So for example, if you’ve got to cut a 45-degree angle, you can loosen the miter adjustment knob, pull the lever and rotate the platform until you reach 45 degrees.
Then when you release the handle, the catch will fit right into the 45-degree detent, making sure you line your cut up precisely, and consistently each time. Also with this miter saw you have bevel stops at common angles, so making crown molding cuts becomes very easy to set up, and accurate every time.
These features really make for a great contractor compound miter saw, or overall very handy for the do-it-yourselfer. I would even argue this is better for the ‘non-professional’ just because with lack of experience, these stops help you to figure out exactly where cuts should be made when finishing trim work.
Ambidextrous control for faster, easier variety cutting
If you’ve got any experience using a miter saw, you know that there are times that you have to switch arms. By that I mean you must hold the board with the right hand, and your left hand becomes the operator for the saw.
With many saws, this can be a bit awkward. It’s pretty standard nowadays to have a safety button integrated into the ‘Run’ trigger, and typically this is a button you would depress with the thumb on your right hand, as you pull the Run trigger with your right-hand index finger.
This saw is unique in that it has duel safety buttons, located on either side of the handle. And the Run trigger is actually the full width of the handle, so it’s very quick and easy to get this saw turning. This isn’t a huge differentiator in my opinion, but it is very handy and does make for an easy and practical operation no matter what kind of cut you have to make. And for many of us in the woodworking and finish working industries, time is money!
Opinions Based On Real User Experiences
- Very smooth operation and the angle-stops were adjusted perfectly right out of the box
- Perfect for trim work, all the features needed for home projects
- The compact design makes for a very versatile saw that fits better in certain spaces, however, it’s still an overall large and heavy saw, as it’s built for heavy usage
- Multiple 5-star reviews based on the fact it has really smooth and consistent range of motion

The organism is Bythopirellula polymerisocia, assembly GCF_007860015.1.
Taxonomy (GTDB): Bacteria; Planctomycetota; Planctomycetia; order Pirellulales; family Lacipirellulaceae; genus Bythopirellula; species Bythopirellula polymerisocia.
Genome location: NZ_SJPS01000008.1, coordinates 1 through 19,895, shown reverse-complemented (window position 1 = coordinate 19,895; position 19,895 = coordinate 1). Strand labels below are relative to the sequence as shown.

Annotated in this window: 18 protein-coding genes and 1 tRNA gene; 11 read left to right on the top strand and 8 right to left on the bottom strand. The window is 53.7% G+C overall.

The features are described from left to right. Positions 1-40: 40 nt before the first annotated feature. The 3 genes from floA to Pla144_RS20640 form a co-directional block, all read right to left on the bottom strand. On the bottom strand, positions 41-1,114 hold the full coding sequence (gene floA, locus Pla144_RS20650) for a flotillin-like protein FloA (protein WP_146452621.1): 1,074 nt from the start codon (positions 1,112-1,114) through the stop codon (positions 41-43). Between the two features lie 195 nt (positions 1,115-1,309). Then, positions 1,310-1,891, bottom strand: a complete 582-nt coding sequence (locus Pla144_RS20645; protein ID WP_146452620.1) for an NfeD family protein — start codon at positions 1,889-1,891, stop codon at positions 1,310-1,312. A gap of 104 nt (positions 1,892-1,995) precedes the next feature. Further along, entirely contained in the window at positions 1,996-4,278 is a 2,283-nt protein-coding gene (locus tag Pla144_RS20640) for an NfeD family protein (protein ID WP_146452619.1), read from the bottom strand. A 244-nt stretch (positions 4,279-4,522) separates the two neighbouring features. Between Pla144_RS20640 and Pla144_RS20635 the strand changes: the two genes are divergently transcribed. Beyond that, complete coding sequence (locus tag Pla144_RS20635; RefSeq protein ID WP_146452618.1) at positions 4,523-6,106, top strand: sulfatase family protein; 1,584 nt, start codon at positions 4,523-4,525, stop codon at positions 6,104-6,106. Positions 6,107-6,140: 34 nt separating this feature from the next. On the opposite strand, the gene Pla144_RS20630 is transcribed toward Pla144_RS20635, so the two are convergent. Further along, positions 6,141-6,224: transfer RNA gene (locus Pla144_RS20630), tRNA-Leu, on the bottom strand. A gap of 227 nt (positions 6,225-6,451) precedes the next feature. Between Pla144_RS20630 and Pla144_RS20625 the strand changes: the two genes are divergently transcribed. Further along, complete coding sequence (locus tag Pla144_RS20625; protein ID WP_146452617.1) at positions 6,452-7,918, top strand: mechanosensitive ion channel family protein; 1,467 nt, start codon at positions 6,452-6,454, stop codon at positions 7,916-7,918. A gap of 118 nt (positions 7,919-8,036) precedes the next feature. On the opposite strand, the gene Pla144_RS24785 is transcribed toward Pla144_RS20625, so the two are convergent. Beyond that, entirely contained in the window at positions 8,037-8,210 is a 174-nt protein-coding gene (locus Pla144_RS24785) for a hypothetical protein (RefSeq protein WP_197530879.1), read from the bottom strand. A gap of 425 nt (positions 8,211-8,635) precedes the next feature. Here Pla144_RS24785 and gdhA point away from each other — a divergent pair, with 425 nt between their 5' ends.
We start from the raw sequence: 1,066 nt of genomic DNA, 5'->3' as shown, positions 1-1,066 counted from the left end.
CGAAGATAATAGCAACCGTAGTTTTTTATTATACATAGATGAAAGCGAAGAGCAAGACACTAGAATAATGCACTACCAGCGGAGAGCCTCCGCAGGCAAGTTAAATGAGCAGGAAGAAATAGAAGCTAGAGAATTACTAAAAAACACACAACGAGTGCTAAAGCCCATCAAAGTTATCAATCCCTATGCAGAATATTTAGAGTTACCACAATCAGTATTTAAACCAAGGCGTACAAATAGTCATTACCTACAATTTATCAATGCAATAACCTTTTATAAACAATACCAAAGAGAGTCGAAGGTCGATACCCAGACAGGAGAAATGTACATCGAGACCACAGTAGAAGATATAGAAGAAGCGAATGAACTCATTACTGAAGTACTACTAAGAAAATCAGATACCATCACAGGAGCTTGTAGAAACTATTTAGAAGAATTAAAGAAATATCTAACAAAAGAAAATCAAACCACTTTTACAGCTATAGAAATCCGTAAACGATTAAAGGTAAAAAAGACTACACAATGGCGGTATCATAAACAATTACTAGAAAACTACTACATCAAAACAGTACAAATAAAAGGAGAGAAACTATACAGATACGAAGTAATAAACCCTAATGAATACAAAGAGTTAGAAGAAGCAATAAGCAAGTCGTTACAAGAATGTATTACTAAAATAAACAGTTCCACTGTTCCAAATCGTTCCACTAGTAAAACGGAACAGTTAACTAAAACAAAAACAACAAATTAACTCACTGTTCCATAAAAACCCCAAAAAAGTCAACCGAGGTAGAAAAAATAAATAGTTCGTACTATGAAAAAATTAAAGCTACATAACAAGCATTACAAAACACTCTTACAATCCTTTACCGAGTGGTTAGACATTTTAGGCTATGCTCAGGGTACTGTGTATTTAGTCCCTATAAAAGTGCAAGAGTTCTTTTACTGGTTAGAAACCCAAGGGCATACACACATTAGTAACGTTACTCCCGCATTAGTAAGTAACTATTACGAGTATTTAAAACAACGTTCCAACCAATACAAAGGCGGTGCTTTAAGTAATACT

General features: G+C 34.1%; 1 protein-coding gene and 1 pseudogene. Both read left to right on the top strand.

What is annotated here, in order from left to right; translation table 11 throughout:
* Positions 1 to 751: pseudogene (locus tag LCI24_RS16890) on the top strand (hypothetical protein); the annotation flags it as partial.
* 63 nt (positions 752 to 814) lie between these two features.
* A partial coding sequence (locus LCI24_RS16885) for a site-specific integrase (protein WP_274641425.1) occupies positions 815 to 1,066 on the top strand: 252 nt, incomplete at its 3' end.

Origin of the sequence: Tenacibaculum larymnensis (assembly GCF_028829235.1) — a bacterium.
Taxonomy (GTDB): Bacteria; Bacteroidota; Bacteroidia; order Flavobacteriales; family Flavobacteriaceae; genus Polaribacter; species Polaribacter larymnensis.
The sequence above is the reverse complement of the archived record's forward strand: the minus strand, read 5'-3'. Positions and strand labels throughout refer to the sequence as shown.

- Really wide boards may not cut as smoothly all the way across, compared to standard sized trim and boards
- The angle detent system is plastic, and for some, this creates a ‘less than stellar’ adjustment operation
Is This “Gliding” Compound Miter Saw Worthy?
Contractors will love this saw for the ambidextrous handle setup, and the ability to make wide cuts without taking up too much additional space.
For serious woodworkers who want to spend a little extra on a good miter saw, you too will be very pleased with this choice, thanks to the wide cutting capabilities, the smaller footprint, and the impressive dust collection setup.
I believe that if you’re a contractor who does a lot of finish work, you’ll get a lot of benefit out of the Bosch CM10GD miter saw. Their patented “Axial Glide” system is very handy when working in limited space. You can back this saw right up against a wall and still use it, where it’s competitors have rails that slide and require more space for larger cross-cutting applications.
If you are a home-based woodworker or do-it-yourselfer, I think you can definitely get a lot of great use out of this saw. However, it is still large and heavy and may be a bit oversized for basic home projects. But back to the previous point, the ‘Axial Glide’ system, many home-based woodworkers and project people will really appreciate this feature as you likely do not have a full-sized wood shop to work in, so space is limited.
I think it’s a quality saw, but the practicality of it, and the higher price tag, it likely appeals more to contractors and serious woodworkers than anyone else.